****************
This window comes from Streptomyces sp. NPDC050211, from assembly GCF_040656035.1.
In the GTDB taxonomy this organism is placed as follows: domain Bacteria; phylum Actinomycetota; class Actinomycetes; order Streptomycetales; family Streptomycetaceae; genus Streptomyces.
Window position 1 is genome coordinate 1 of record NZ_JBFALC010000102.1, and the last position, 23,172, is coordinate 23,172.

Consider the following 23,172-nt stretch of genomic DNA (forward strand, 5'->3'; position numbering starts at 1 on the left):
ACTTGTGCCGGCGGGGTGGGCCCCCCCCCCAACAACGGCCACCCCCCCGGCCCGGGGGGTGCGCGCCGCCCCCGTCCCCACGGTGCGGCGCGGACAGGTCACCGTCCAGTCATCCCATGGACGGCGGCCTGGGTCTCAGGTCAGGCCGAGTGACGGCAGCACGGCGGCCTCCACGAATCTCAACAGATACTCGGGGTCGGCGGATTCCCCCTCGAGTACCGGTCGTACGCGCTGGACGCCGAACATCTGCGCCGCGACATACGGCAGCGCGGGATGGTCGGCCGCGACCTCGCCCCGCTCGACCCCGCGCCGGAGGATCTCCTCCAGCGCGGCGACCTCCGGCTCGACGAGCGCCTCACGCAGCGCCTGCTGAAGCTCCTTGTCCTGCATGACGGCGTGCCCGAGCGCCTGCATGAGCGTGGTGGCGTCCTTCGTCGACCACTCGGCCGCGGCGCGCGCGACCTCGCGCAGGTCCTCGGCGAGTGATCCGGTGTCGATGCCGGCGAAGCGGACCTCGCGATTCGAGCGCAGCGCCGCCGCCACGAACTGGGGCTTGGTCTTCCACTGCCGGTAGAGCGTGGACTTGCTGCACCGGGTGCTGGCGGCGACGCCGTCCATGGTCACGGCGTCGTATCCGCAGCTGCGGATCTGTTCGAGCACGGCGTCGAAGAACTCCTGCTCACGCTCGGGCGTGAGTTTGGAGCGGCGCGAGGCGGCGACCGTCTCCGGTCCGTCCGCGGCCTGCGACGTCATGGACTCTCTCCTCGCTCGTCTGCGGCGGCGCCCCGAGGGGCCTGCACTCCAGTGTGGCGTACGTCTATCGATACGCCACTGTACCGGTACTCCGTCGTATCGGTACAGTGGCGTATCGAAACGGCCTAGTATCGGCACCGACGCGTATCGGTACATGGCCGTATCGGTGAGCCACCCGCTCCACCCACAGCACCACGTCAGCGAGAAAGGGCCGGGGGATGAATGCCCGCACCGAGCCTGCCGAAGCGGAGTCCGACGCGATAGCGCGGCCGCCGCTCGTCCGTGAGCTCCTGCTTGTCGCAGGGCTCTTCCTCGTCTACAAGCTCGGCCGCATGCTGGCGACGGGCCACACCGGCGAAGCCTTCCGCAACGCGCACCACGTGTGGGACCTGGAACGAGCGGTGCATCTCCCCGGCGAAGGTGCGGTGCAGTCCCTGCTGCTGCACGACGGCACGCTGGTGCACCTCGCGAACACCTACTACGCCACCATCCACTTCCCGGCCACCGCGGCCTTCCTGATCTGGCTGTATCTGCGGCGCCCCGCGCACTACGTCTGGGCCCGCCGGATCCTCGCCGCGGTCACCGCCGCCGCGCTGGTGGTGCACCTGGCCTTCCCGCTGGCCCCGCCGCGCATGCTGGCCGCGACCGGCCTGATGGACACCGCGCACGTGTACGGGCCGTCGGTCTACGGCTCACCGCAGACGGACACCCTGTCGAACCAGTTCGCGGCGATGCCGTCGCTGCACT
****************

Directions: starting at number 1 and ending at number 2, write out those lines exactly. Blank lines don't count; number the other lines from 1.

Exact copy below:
This window comes from Streptomyces sp. NPDC050211, from assembly GCF_040656035.1.
In the GTDB taxonomy this organism is placed as follows: domain Bacteria; phylum Actinomycetota; class Actinomycetes; order Streptomycetales; family Streptomycetaceae; genus Streptomyces.